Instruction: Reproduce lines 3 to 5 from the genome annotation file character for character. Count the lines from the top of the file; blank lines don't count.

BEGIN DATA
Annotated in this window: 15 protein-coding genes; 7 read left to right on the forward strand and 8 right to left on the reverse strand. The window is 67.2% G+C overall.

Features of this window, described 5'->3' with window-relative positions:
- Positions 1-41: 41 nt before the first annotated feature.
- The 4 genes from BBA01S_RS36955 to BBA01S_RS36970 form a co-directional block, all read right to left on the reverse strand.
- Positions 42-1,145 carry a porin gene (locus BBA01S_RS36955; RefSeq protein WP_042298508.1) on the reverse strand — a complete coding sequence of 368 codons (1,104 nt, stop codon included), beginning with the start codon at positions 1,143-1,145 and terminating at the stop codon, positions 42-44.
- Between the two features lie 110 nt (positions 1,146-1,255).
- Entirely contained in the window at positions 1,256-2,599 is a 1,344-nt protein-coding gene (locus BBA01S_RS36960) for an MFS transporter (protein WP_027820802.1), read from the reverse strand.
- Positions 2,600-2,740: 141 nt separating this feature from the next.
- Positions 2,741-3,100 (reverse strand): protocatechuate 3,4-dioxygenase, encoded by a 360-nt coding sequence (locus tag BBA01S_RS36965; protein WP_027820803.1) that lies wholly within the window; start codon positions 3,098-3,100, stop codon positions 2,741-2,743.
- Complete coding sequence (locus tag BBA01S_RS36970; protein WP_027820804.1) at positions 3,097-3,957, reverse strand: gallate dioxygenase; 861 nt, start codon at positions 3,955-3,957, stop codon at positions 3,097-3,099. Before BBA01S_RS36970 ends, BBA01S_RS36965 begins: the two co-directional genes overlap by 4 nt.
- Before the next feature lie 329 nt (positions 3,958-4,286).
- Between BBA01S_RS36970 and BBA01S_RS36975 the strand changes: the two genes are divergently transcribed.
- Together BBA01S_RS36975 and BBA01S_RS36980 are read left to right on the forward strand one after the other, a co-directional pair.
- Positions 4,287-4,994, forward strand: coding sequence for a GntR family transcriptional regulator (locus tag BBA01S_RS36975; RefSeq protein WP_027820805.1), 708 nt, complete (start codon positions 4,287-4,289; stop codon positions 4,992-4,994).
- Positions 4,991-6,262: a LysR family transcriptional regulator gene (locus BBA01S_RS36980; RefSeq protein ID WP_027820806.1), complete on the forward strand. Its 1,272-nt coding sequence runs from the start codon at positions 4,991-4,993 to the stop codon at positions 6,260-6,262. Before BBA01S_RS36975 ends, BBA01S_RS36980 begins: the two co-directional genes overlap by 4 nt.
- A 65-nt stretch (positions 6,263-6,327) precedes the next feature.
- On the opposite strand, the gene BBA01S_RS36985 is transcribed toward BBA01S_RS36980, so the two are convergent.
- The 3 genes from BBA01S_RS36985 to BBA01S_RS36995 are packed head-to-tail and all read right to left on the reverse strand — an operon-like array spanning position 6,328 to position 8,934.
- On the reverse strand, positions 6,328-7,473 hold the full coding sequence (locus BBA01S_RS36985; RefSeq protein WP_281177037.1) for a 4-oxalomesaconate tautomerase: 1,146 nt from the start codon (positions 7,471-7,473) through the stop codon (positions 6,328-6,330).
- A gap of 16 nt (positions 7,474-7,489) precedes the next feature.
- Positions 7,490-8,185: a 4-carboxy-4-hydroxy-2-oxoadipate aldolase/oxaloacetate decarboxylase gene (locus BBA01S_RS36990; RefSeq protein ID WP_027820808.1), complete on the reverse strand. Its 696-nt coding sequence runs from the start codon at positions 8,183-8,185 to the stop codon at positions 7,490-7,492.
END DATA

- Positions 1-41: 41 nt before the first annotated feature.
- The 4 genes from BBA01S_RS36955 to BBA01S_RS36970 form a co-directional block, all read right to left on the reverse strand.
- Positions 42-1,145 carry a porin gene (locus BBA01S_RS36955; RefSeq protein WP_042298508.1) on the reverse strand — a complete coding sequence of 368 codons (1,104 nt, stop codon included), beginning with the start codon at positions 1,143-1,145 and terminating at the stop codon, positions 42-44.